Inevitably, the characters’ respective stations in life prohibit them from pursuing their relationship into full adulthood, and the young boy leaves to travel the world and become The Great Eisenheim, a master illusionist. Sophie, on the other hand, is betrothed to Prince Leopold in a political move to gain Hungarian support for the crown. This is unfortunate for Sophie, because Leopold is not an upstanding fellow.

By chance, Eisenheim returns to Vienna to perform his illusions where he unexpectedly reunites with von Teschen. Thus begins a rather clever and well-written story about…wait for it….illusion, villainy, political intrigue, and of course, love, but I haven’t given anything away that you don’t learn almost immediately. The rest of the story unravels subtly and mysteriously.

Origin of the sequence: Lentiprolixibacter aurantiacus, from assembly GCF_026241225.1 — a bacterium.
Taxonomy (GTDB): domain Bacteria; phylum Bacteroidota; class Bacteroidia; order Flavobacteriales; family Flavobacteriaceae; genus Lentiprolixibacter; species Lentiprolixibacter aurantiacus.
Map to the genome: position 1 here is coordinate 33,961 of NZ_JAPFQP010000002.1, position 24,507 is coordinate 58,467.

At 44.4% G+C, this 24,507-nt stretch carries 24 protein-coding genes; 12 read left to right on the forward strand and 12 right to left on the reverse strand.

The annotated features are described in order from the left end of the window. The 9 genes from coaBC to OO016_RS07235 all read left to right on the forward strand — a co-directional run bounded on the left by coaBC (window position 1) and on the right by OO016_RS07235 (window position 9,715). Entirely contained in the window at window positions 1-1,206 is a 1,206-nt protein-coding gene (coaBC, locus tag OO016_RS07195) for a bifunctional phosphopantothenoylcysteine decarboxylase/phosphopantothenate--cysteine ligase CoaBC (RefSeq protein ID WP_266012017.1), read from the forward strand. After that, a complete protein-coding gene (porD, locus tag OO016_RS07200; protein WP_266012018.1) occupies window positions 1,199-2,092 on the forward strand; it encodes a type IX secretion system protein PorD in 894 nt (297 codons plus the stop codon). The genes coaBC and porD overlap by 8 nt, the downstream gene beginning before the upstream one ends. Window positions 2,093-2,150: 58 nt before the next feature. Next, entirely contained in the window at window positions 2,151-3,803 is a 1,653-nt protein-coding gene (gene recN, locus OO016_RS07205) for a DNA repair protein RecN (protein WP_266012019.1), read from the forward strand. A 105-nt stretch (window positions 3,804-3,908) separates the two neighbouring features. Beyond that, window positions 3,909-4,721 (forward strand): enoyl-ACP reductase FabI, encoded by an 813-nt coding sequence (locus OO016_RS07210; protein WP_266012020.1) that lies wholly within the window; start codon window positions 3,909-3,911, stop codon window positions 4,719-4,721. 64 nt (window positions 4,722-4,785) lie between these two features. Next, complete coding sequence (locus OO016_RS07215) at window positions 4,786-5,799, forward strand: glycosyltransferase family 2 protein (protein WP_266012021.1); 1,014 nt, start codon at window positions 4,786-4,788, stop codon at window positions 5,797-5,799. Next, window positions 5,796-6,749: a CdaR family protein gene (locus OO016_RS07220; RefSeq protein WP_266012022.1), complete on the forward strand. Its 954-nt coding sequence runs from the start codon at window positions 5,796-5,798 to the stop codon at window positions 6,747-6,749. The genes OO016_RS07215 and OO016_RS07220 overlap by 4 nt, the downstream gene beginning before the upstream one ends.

Visually, the film is soft and warm with the occasional addition of the iris effect to add historical ambiance. The illusions created by Eisenheim are lovely, and they’re also poetic in a way that only Edward Norton could present. The poetry was in the words used, but it was punctuated by Norton’s movement and specifically his strong ability to act and emote subtly with his eyes.

I was very, very pleased with this film, and I'm also thinking about picking up the soundtrack by Philip Glass.

The Prestige
Hugh Jackman and Christian Bale are illusionists who become entangled within a tale of bitter rivalry and revenge. As is often the case, the story begins with the tragic death of a beautiful woman, and it moves towards a quest by Jackman to discover exactly how Bale is staging his greatest trick.